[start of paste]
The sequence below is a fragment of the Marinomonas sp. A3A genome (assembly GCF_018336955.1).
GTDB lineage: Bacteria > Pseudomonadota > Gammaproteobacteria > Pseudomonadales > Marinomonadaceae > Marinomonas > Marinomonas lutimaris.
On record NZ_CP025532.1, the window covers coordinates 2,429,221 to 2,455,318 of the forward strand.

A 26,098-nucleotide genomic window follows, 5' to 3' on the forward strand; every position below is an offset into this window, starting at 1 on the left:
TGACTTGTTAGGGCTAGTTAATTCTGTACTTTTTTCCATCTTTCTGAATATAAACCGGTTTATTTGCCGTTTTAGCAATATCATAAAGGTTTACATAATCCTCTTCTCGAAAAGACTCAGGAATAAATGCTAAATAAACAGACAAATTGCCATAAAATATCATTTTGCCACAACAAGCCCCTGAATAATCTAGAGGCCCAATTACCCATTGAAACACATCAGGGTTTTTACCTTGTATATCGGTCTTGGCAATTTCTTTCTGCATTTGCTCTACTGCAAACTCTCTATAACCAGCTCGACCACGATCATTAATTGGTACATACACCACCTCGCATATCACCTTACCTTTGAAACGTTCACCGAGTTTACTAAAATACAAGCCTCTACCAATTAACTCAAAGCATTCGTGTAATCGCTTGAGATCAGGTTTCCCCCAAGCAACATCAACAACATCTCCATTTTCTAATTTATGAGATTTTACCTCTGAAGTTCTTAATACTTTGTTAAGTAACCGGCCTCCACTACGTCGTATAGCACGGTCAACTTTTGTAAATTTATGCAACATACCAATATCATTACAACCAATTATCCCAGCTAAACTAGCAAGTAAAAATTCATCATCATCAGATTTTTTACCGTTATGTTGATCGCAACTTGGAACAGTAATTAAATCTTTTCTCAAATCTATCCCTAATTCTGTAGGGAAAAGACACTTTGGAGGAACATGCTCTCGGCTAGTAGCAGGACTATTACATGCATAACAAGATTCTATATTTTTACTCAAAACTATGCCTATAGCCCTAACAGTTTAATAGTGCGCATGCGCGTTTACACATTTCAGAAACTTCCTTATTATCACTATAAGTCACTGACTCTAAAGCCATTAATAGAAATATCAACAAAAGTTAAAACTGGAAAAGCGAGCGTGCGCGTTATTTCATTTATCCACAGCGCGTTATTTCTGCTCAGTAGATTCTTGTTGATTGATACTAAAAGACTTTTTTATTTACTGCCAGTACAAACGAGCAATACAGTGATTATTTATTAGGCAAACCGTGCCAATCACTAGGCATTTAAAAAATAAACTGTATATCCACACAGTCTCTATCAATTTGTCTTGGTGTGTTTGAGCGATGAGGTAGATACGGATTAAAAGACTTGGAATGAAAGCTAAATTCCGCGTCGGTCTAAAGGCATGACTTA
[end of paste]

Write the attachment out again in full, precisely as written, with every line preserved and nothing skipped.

The sequence below is a fragment of the Marinomonas sp. A3A genome (assembly GCF_018336955.1).
GTDB lineage: Bacteria > Pseudomonadota > Gammaproteobacteria > Pseudomonadales > Marinomonadaceae > Marinomonas > Marinomonas lutimaris.
On record NZ_CP025532.1, the window covers coordinates 2,429,221 to 2,455,318 of the forward strand.

A 26,098-nucleotide genomic window follows, 5' to 3' on the forward strand; every position below is an offset into this window, starting at 1 on the left:
TGACTTGTTAGGGCTAGTTAATTCTGTACTTTTTTCCATCTTTCTGAATATAAACCGGTTTATTTGCCGTTTTAGCAATATCATAAAGGTTTACATAATCCTCTTCTCGAAAAGACTCAGGAATAAATGCTAAATAAACAGACAAATTGCCATAAAATATCATTTTGCCACAACAAGCCCCTGAATAATCTAGAGGCCCAATTACCCATTGAAACACATCAGGGTTTTTACCTTGTATATCGGTCTTGGCAATTTCTTTCTGCATTTGCTCTACTGCAAACTCTCTATAACCAGCTCGACCACGATCATTAATTGGTACATACACCACCTCGCATATCACCTTACCTTTGAAACGTTCACCGAGTTTACTAAAATACAAGCCTCTACCAATTAACTCAAAGCATTCGTGTAATCGCTTGAGATCAGGTTTCCCCCAAGCAACATCAACAACATCTCCATTTTCTAATTTATGAGATTTTACCTCTGAAGTTCTTAATACTTTGTTAAGTAACCGGCCTCCACTACGTCGTATAGCACGGTCAACTTTTGTAAATTTATGCAACATACCAATATCATTACAACCAATTATCCCAGCTAAACTAGCAAGTAAAAATTCATCATCATCAGATTTTTTACCGTTATGTTGATCGCAACTTGGAACAGTAATTAAATCTTTTCTCAAATCTATCCCTAATTCTGTAGGGAAAAGACACTTTGGAGGAACATGCTCTCGGCTAGTAGCAGGACTATTACATGCATAACAAGATTCTATATTTTTACTCAAAACTATGCCTATAGCCCTAACAGTTTAATAGTGCGCATGCGCGTTTACACATTTCAGAAACTTCCTTATTATCACTATAAGTCACTGACTCTAAAGCCATTAATAGAAATATCAACAAAAGTTAAAACTGGAAAAGCGAGCGTGCGCGTTATTTCATTTATCCACAGCGCGTTATTTCTGCTCAGTAGATTCTTGTTGATTGATACTAAAAGACTTTTTTATTTACTGCCAGTACAAACGAGCAATACAGTGATTATTTATTAGGCAAACCGTGCCAATCACTAGGCATTTAAAAAATAAACTGTATATCCACACAGTCTCTATCAATTTGTCTTGGTGTGTTTGAGCGATGAGGTAGATACGGATTAAAAGACTTGGAATGAAAGCTAAATTCCGCGTCGGTCTAAAGGCATGACTTA